Kidney Damage And Disease
Kidney damage and disease are some of the most frequent complications of type 2 diabetes, and kidney damage often begins in patients with prediabetes. In the early stages, the small blood vessels of the kidneys are damaged, and this means the kidneys cannot clean the blood as effectively as they should. Patients may start to retain both fluid and salt instead of excreting it, and this can cause swelling in the ankles and protein in the urine. Patients might also gain weight or develop high blood pressure (or both).
One of the first indications of potential kidney disease caused by prediabetes or diabetes is an increased level of albumin in the urine. Patients at risk for kidney issues are advised to have their albumin levels checked annually, and doctors also use creatinine and blood urea nitrogen tests to monitor kidney function. As kidney disease progresses, patients may notice weakness, leg cramps, nausea, vomiting, and morning sickness. Some patients may develop anemia, and they may need lower doses of insulin and other medications used to treat diabetes.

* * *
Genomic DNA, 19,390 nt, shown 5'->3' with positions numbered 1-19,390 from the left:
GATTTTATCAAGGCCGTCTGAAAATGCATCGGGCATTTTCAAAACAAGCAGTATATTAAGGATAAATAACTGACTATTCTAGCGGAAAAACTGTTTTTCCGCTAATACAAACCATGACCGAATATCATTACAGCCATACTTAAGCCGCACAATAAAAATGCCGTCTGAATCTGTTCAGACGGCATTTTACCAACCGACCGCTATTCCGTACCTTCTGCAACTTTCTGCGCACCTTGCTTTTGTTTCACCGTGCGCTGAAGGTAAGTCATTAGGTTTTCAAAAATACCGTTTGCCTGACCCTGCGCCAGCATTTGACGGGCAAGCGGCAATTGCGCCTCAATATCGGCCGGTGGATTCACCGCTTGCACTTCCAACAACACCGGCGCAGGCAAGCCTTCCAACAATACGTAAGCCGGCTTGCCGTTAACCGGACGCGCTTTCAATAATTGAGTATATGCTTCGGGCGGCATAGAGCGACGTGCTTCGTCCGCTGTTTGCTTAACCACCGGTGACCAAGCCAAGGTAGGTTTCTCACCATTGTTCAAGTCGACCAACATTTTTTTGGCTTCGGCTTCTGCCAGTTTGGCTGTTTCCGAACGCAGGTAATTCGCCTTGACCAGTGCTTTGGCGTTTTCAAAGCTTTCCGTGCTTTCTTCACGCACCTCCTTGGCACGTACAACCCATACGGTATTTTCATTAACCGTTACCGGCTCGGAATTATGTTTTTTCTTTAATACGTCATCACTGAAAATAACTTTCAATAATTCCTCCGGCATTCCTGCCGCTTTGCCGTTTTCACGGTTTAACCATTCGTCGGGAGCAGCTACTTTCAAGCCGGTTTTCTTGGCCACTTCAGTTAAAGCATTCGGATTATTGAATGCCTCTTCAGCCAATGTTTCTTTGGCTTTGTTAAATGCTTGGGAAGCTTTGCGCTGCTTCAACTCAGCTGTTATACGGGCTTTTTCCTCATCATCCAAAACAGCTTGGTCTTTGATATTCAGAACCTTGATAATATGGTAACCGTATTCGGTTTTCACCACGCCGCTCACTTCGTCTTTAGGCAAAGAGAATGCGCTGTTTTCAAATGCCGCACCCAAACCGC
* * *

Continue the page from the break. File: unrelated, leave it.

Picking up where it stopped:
Patients with prediabetes are at an elevated risk of cardiovascular disease. In fact, many of the risk factors for prediabetes and diabetes are the same as those for cardiovascular disease. For example, being overweight or obese, having high blood pressure, and having high blood glucose all contribute to a greater risk of developing both type 2 diabetes and heart disease. To check for the presence of heart disease and evaluate their individual risk, prediabetes patients may wish to have electrocardiograms, echocardiograms, and other heart screening tests. Doctors may prescribe lifestyle modifications, weight loss, and medication to manage blood pressure and blood glucose. When used together, these steps may lower a prediabetes patient's risk of cardiovascular disease and also return blood glucose levels to the normal (non-prediabetic) range.